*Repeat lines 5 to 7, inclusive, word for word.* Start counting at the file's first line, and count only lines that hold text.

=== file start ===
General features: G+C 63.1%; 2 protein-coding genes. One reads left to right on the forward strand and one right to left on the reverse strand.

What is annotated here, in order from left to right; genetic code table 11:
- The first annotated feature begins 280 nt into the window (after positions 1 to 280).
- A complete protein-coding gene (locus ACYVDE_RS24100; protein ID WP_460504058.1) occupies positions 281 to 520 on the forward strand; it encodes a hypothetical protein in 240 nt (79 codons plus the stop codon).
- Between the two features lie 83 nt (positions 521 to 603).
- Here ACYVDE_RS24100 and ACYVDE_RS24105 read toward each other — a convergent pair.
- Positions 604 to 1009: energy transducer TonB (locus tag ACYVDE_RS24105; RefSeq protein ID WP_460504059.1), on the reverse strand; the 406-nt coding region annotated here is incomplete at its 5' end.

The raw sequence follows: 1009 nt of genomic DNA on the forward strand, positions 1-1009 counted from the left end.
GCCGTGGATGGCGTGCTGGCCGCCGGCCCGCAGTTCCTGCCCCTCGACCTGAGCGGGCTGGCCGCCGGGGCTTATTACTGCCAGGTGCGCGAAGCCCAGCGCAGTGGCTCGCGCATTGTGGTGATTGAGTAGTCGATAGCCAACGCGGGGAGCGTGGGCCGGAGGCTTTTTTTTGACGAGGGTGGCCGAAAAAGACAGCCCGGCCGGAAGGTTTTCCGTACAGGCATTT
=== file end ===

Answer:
- Between the two features lie 83 nt (positions 521 to 603).
- Here ACYVDE_RS24100 and ACYVDE_RS24105 read toward each other — a convergent pair.
- Positions 604 to 1009: energy transducer TonB (locus tag ACYVDE_RS24105; RefSeq protein ID WP_460504059.1), on the reverse strand; the 406-nt coding region annotated here is incomplete at its 5' end.